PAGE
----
For many years, antibiotic prophylaxis was routinely administered before dental and other procedures to patients with cardiac conditions that carry a high lifetime risk of infective endocarditis. However due to the infrequent occurrence of endocarditis, prophylaxis prevents very few cases. Infective endocarditis is more likely to result from bacteraemia associated with daily activities (e.g. tooth brushing) than from specific dental procedures, so the maintenance of good oral health and hygiene everyday is more important than prophylactic antibiotics.
Most recommendations for antibiotic prophylaxis are based on expert opinion and consensus due to the lack of randomised controlled trials. There has been a steady reduction in the number of indications for prophylaxis in international consensus guidelines since 2002. The National Institute for Health and Care Excellence in the United Kingdom removed nearly all indications for antibiotic prophylaxis to prevent infective endocarditis in 2008. These guidelines are currently under review due to an unexplained possible increase in the incidence of endocarditis in the UK.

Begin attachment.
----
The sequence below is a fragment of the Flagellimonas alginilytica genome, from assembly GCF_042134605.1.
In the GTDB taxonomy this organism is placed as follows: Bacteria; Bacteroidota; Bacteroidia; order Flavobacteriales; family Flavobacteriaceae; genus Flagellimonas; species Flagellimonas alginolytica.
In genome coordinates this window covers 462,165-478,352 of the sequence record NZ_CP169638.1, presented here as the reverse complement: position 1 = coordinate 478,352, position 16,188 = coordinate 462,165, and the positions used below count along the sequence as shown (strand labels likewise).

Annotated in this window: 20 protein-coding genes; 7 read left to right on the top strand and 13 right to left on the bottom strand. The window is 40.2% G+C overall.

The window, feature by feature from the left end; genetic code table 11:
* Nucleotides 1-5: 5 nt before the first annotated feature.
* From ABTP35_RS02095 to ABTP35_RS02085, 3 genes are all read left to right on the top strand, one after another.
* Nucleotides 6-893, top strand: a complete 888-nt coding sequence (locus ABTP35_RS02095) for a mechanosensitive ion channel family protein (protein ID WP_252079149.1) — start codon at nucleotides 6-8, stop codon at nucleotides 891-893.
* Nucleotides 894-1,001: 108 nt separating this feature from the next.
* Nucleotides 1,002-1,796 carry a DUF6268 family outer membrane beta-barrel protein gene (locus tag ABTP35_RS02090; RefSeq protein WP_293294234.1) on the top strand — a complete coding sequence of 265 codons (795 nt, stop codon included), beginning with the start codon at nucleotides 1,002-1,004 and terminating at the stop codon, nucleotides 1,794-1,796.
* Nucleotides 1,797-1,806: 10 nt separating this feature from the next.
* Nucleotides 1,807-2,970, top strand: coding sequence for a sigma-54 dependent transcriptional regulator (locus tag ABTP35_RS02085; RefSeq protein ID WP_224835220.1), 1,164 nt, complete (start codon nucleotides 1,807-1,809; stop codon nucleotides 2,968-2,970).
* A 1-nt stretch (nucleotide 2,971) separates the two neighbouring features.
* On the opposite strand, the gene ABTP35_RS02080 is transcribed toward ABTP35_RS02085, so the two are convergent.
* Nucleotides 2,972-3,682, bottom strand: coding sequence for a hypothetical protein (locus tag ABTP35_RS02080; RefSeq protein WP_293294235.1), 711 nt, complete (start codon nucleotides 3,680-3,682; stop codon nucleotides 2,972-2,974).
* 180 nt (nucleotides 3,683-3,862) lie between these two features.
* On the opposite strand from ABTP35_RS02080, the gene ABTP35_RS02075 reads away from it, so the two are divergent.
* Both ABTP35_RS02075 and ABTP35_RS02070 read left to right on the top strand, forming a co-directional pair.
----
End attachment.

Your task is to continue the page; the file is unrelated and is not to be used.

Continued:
The Australian Therapeutic Guidelines: Antibiotic continues to recommend antibiotic prophylaxis in a restricted group of patients until further evidence is available. Indications where antibiotic prophylaxis should be used for a range of procedures in patients who meet these criteria (please consult the guidelines for more specific details):
- prosthetic cardiac valve or prosthetic material used for cardiac valve repair
- previous infective endocarditis
- some congenital heart disease
- rheumatic heart disease in high-risk patients
There is a patient fact sheet available from the Australian National Prescribing Service.
One of the IDSA Choosing Wisely issues was to: